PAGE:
B.Y.U. contained Villanova early, rushing out to a double-digit lead in the first quarter. After that, both teams traded the lead until the very end. The Cougars got within 1 point of the Wildcats with 26 seconds left in the game, but couldn’t convert any potential game-winning shots. Siegrist also blocked a late 3-point shot attempt.
“I couldn’t give up any 3s to No. 10,” Siegrist said afterward about that crucial block against Tegan Graham. “She already hit one in my face, she wasn’t going to get a 3 off.”
Villanova held Shaylee Gonzales, the West Coast Conference player of the year, to just 8 points, less than half of her season average. She managed to make eight assists, but was still relatively quiet in what looked at the outset like a matchup between two stars.
Siegrist looked poised, despite the fact that this was her first career N.C.A.A. tournament game. Some experience came from Brianna Herlihy, who led the Wildcats with nine rebounds.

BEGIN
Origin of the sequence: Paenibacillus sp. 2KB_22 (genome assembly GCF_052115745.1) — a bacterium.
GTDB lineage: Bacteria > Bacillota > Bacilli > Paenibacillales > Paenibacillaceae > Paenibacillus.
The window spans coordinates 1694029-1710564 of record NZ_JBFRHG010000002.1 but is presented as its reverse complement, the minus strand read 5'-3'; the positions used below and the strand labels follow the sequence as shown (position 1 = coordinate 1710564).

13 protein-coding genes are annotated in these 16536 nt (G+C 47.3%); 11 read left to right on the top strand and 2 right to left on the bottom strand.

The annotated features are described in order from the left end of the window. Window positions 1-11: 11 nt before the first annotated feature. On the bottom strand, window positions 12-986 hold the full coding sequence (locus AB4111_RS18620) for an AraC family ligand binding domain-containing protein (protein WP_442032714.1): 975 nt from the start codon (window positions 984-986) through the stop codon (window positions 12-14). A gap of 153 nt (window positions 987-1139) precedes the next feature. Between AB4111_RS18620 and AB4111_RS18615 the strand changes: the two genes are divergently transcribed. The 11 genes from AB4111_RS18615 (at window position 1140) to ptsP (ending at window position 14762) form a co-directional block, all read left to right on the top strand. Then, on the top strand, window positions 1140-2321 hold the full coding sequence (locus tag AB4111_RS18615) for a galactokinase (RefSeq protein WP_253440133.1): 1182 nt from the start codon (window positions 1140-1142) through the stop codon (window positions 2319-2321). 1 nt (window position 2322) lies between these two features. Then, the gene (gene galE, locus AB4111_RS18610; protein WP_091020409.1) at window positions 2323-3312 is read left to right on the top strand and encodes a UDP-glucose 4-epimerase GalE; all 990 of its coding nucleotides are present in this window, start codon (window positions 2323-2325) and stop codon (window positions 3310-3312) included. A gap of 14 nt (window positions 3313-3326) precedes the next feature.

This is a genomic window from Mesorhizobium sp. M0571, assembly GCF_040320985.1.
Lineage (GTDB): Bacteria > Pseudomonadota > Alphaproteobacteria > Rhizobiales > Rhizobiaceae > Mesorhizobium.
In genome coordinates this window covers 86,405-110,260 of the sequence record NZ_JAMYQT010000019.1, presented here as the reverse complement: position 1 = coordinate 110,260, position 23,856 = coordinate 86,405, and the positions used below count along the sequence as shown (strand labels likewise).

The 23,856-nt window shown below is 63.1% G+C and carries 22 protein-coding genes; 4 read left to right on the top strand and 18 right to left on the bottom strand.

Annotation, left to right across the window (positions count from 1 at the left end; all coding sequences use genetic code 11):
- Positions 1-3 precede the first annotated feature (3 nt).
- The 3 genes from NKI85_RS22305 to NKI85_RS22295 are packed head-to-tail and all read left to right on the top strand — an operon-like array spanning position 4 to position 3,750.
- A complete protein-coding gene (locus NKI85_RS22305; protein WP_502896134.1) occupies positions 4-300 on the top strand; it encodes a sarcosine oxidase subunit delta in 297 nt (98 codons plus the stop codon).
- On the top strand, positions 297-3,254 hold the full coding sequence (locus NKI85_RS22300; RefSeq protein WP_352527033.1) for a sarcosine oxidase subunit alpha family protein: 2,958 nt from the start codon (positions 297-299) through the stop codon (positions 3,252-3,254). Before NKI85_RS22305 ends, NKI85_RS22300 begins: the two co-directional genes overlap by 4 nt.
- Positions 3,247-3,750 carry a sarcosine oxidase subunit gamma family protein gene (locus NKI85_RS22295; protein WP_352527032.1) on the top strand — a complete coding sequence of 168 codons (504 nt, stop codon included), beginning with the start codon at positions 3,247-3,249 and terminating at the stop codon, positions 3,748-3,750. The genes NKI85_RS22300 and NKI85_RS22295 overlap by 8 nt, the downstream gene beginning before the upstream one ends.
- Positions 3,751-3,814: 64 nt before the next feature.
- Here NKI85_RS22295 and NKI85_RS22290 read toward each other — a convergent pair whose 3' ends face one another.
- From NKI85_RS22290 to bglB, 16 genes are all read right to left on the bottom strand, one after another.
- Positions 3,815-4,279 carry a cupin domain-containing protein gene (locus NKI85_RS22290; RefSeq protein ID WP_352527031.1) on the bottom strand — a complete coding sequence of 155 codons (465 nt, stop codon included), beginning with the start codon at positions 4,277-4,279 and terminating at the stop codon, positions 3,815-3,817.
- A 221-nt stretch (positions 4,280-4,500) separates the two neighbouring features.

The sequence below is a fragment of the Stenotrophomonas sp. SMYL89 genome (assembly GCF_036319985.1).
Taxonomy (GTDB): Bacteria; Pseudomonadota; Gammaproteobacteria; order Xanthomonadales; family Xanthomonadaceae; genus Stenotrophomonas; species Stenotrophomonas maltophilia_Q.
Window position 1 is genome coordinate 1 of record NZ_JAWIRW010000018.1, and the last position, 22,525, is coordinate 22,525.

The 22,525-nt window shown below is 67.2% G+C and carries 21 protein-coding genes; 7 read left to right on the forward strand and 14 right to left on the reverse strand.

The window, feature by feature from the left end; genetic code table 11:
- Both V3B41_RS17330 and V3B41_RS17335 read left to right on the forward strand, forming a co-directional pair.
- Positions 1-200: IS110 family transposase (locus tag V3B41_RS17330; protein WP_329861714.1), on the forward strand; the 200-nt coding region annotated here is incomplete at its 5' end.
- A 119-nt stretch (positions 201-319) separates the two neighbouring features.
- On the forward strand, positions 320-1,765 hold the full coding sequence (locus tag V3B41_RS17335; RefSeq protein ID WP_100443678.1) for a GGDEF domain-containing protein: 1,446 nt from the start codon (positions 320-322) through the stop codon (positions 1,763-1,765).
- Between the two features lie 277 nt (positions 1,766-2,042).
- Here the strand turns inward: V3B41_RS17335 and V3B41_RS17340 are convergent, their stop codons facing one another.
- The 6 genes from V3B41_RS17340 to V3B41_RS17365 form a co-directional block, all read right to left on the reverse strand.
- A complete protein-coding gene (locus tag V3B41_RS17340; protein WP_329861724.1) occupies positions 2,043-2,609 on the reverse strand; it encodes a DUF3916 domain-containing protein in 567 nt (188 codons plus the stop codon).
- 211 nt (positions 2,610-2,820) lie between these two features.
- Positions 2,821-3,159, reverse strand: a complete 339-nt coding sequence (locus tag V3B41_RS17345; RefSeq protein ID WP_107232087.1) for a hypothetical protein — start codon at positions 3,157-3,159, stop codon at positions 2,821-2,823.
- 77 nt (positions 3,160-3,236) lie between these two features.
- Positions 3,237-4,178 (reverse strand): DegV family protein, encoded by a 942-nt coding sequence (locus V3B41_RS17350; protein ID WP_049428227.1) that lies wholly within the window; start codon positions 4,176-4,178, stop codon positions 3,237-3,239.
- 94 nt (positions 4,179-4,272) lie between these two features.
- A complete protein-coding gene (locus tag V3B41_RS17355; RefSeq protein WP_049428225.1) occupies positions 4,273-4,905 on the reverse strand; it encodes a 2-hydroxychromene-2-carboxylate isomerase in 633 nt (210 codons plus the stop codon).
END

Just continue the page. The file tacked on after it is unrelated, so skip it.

N.C. State left no doubt about its prowess.
North Carolina State, a No. 1 seed who is trying to make a Final Four appearance for the first time since 1998, defeated No. 16 seed Longwood, 96-68, in Raleigh, N.C.
Longwood kept up with North Carolina State through the first quarter thanks to Tra’Dayja Smith, who finished with 25 points, and Kyla McMakin, who finished with 19, and headed into the second quarter with only a 4-point deficit. But North Carolina State kicked into high gear in the second quarter and took off, extending its lead to 42-21.
The Wolfpack spread the wealth: Eleven different players scored for North Carolina State and five of them reached double figures, including Raina Perez, who led the team with 16 points, as well as Diamond Johnson and Jakia Brown-Turner. Freshman Aziaha James made her court appearance in the fourth quarter with a splash, faking a pass then making a layup that drew the home crowd to their feet.
North Carolina State will face Kansas State on Monday in Raleigh, pinning 6-foot-6 Ayoka Lee against 6-foot-5 Elissa Cunane.
Michigan’s Naz Hillmon dominates as the Wolverines advance.
Naz Hillmon made a statement in just three quarters of No. 3-seeded Michigan’s blowout 74-39 win over American.